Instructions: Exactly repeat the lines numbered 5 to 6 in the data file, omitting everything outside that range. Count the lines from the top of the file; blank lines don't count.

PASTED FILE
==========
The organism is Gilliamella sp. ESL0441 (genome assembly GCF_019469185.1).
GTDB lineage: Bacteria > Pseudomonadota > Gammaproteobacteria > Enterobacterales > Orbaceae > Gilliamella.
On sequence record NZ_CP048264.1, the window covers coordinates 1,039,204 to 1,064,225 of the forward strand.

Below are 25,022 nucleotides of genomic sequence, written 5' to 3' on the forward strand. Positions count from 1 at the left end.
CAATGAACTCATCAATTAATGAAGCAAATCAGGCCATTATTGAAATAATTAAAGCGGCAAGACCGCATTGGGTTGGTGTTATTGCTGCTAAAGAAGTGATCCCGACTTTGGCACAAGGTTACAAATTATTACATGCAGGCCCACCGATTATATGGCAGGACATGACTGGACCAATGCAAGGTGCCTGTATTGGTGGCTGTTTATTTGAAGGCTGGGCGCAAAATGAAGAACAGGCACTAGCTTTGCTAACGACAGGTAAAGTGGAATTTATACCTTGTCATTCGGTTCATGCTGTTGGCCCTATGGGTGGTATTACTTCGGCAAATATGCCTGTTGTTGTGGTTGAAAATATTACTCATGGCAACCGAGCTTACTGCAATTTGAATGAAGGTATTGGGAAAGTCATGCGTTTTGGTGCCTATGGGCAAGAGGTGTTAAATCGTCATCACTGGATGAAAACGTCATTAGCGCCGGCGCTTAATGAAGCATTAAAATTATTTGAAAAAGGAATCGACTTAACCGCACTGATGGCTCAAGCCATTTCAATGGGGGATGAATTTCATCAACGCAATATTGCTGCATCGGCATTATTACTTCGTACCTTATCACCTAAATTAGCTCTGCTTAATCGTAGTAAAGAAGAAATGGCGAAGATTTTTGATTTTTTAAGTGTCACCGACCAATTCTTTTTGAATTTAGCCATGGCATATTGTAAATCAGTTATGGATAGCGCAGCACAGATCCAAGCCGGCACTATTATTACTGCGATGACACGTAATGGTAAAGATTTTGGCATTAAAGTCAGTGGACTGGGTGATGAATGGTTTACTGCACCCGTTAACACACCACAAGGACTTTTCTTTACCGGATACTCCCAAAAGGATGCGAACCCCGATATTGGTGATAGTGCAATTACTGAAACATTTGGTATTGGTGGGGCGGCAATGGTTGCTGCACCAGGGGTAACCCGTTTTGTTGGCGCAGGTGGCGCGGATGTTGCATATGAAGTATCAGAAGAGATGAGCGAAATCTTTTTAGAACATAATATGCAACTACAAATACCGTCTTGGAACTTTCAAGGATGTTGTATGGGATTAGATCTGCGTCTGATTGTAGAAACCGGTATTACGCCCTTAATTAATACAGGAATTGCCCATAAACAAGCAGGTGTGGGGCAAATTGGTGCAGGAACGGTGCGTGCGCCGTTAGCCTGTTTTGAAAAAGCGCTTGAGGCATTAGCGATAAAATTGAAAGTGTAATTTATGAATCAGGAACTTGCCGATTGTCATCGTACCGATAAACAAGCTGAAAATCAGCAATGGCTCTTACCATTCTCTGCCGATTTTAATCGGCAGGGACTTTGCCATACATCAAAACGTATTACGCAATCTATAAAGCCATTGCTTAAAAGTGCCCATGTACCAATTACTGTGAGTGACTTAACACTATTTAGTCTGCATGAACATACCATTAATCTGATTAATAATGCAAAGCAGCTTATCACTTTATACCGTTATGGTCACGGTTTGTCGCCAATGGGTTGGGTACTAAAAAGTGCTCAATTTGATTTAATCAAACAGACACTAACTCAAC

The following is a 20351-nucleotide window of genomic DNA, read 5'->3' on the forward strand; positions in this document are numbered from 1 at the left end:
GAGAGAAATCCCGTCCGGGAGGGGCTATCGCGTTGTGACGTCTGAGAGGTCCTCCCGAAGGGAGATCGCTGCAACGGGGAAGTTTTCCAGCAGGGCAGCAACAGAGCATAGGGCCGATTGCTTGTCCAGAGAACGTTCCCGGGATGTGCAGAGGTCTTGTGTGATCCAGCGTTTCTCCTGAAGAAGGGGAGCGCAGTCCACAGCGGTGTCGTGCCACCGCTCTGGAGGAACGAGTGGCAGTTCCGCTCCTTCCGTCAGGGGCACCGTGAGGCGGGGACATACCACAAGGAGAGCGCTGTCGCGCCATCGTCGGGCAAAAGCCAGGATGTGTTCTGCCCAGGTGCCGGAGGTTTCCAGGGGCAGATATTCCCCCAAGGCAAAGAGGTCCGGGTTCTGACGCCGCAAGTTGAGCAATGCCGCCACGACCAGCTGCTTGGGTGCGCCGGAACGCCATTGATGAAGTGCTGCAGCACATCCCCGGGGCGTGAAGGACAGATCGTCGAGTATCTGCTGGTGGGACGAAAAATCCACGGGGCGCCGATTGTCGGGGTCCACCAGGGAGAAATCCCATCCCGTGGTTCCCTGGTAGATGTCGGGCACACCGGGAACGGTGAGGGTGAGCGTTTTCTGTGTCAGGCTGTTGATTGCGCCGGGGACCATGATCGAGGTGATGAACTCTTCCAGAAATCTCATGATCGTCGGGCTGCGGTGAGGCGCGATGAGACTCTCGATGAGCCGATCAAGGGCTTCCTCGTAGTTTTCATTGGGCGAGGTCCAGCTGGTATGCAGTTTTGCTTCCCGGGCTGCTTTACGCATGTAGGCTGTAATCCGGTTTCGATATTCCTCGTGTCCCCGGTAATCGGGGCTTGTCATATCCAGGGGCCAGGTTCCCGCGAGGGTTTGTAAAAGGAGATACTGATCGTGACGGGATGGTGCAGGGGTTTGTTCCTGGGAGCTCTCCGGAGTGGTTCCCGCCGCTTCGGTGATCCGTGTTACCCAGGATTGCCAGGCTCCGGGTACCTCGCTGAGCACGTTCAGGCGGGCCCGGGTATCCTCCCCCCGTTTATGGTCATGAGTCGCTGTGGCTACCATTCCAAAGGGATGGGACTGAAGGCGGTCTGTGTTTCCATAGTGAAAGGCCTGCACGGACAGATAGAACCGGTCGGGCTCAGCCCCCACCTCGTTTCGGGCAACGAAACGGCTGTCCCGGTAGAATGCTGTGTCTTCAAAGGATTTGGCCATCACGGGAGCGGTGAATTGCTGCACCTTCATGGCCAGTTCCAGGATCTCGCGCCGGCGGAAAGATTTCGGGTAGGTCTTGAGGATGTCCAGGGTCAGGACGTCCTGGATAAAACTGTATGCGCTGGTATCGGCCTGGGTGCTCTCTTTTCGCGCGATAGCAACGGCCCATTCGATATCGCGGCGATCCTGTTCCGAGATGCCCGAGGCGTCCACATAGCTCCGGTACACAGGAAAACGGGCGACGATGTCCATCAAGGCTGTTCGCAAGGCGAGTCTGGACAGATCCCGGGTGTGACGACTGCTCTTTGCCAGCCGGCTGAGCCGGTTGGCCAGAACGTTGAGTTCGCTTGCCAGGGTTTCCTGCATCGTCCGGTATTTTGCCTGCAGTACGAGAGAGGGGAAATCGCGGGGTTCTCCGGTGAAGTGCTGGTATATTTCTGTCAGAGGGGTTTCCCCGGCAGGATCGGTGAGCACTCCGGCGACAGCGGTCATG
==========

CAATGAACTCATCAATTAATGAAGCAAATCAGGCCATTATTGAAATAATTAAAGCGGCAAGACCGCATTGGGTTGGTGTTATTGCTGCTAAAGAAGTGATCCCGACTTTGGCACAAGGTTACAAATTATTACATGCAGGCCCACCGATTATATGGCAGGACATGACTGGACCAATGCAAGGTGCCTGTATTGGTGGCTGTTTATTTGAAGGCTGGGCGCAAAATGAAGAACAGGCACTAGCTTTGCTAACGACAGGTAAAGTGGAATTTATACCTTGTCATTCGGTTCATGCTGTTGGCCCTATGGGTGGTATTACTTCGGCAAATATGCCTGTTGTTGTGGTTGAAAATATTACTCATGGCAACCGAGCTTACTGCAATTTGAATGAAGGTATTGGGAAAGTCATGCGTTTTGGTGCCTATGGGCAAGAGGTGTTAAATCGTCATCACTGGATGAAAACGTCATTAGCGCCGGCGCTTAATGAAGCATTAAAATTATTTGAAAAAGGAATCGACTTAACCGCACTGATGGCTCAAGCCATTTCAATGGGGGATGAATTTCATCAACGCAATATTGCTGCATCGGCATTATTACTTCGTACCTTATCACCTAAATTAGCTCTGCTTAATCGTAGTAAAGAAGAAATGGCGAAGATTTTTGATTTTTTAAGTGTCACCGACCAATTCTTTTTGAATTTAGCCATGGCATATTGTAAATCAGTTATGGATAGCGCAGCACAGATCCAAGCCGGCACTATTATTACTGCGATGACACGTAATGGTAAAGATTTTGGCATTAAAGTCAGTGGACTGGGTGATGAATGGTTTACTGCACCCGTTAACACACCACAAGGACTTTTCTTTACCGGATACTCCCAAAAGGATGCGAACCCCGATATTGGTGATAGTGCAATTACTGAAACATTTGGTATTGGTGGGGCGGCAATGGTTGCTGCACCAGGGGTAACCCGTTTTGTTGGCGCAGGTGGCGCGGATGTTGCATATGAAGTATCAGAAGAGATGAGCGAAATCTTTTTAGAACATAATATGCAACTACAAATACCGTCTTGGAACTTTCAAGGATGTTGTATGGGATTAGATCTGCGTCTGATTGTAGAAACCGGTATTACGCCCTTAATTAATACAGGAATTGCCCATAAACAAGCAGGTGTGGGGCAAATTGGTGCAGGAACGGTGCGTGCGCCGTTAGCCTGTTTTGAAAAAGCGCTTGAGGCATTAGCGATAAAATTGAAAGTGTAATTTATGAATCAGGAACTTGCCGATTGTCATCGTACCGATAAACAAGCTGAAAATCAGCAATGGCTCTTACCATTCTCTGCCGATTTTAATCGGCAGGGACTTTGCCATACATCAAAACGTATTACGCAATCTATAAAGCCATTGCTTAAAAGTGCCCATGTACCAATTACTGTGAGTGACTTAACACTATTTAGTCTGCATGAACATACCATTAATCTGATTAATAATGCAAAGCAGCTTATCACTTTATACCGTTATGGTCACGGTTTGTCGCCAATGGGTTGGGTACTAAAAAGTGCTCAATTTGATTTAATCAAACAGACACTAACTCAAC

The following is a 20351-nucleotide window of genomic DNA, read 5'->3' on the forward strand; positions in this document are numbered from 1 at the left end: